*           Standard RGP lenses.

*           Speciality RGP lenses.

                        - Standard Corneal lenses.

                        - Large Corneal lenses.

                        - Small Corneal lenses.

                        - Large diameter; Simi-limbal and Limbal lenses.

                        - Large diameter Semi-scleral and Scleral lenses.

*           Standard Hybrid (RGP centre soft periphery) lenses.

*           Speciality Hybrid (RGP centre soft periphery) lenses.

*           Speciality Soft contact lenses.

                        -Spherical speciality soft contact lenses.

                        -Toric (astigmatism correcting) soft contact lenses.

Each modality has advantages and disadvantages and might be more or less appropriate for the individual idiosyncrasies of each eye and patient's requirements.

Please contact reception for further information and to bok an appointment. If you were referred by another specialist please remember to bring all relevat information, including contact lenses and spectacle prescriptions with you.

 References

BARR, J.T., ZADNIK, K., WILSON, B.S., EDRINGTON, T.B., EVERETT, D.F., FINK, B.A., SHOVLIN, J.P., WEISSMAN, B.A., SIEGMUND, K. and GORDON, M.O., 2000. Factors associated with corneal scarring in the Collaborative Longitudinal Evaluation of Keratoconus (CLEK) Study. Cornea, 19(4), pp. 501-507.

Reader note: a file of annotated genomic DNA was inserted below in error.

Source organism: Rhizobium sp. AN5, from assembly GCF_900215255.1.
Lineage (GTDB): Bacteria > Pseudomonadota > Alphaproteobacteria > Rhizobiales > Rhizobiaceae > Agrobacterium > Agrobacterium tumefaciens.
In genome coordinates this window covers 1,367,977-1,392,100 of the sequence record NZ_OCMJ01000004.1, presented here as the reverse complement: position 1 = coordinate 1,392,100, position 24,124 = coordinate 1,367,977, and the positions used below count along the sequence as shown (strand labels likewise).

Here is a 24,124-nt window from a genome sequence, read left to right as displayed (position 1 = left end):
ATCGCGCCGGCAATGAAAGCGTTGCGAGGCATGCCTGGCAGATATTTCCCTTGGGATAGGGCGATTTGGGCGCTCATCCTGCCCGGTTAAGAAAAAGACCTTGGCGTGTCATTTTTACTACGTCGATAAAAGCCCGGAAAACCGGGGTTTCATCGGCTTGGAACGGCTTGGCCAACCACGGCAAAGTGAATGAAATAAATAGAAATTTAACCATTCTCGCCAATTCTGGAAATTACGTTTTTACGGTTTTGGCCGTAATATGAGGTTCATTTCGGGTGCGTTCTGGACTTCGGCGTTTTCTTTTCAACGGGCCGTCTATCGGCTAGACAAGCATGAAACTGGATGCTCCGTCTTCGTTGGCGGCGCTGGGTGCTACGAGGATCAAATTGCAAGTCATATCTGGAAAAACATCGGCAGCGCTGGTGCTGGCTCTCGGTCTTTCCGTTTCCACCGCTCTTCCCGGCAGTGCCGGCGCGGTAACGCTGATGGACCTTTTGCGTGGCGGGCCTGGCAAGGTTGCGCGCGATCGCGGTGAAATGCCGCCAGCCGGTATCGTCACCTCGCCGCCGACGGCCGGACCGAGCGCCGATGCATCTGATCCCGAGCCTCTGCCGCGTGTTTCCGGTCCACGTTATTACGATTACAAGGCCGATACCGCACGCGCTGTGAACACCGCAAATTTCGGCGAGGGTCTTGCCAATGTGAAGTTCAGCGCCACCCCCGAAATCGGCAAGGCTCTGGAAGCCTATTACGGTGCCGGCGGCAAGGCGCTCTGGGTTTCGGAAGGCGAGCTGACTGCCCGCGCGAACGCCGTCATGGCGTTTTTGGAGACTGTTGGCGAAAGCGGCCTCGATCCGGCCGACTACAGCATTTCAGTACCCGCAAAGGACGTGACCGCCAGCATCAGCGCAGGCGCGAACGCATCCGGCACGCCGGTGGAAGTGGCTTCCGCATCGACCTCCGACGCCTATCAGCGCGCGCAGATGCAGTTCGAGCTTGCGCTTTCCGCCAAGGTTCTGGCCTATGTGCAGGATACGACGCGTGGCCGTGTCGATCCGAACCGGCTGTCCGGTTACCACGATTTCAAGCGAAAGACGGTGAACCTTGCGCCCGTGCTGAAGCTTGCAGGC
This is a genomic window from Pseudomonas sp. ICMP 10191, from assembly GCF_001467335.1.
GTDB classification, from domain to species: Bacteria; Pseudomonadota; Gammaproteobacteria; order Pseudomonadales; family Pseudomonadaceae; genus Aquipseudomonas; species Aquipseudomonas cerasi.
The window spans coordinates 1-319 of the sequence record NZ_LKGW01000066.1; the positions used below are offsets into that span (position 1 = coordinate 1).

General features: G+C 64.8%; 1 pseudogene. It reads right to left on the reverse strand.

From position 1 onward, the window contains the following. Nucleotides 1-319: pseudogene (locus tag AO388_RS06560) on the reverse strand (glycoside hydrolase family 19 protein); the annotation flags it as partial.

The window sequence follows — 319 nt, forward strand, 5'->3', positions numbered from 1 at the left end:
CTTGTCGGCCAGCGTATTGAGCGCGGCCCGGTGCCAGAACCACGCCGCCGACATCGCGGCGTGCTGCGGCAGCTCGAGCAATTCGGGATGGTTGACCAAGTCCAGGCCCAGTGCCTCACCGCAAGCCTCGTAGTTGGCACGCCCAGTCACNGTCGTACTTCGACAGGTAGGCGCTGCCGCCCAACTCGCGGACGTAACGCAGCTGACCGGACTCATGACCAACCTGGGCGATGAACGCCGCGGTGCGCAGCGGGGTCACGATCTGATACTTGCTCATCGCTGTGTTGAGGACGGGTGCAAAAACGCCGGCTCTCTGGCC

FEDER, R.S. and  GAN, T.J., 2011. Noniflamatory ectatic disorders. In: KRACHMER JH, MANNIS MJ, HOLLAND EJ, ed, Cornea. 3 edn. St Louis: Mosby Elsevier, pp. 865-878.

 

MARSACK, J.D., ROZEMA, J.J., KOPPEN, C., TASSIGNON, M.J. and APPLEGATE, R.A., 2013. Template-based correction of high-order aberration in keratoconus. Optometry and vision science : official publication of the American Academy of Optometry, 90(4), pp. 324-334.

 

NEGISHI, K., KUMANOMIDO, T., UTSUMI, Y. and TSUBOTA, K., 2007. Effect of higher-order aberrations on visual function in keratoconic eyes with a rigid gas permeable contact lens. American Journal of Ophthalmology, 144(6), pp. 924-929.

 

SMITH, J. and ATCHISON, D.A., 1997. The eye and visual optical instruments. 1 edn. Cambridg: Cambridge University Press.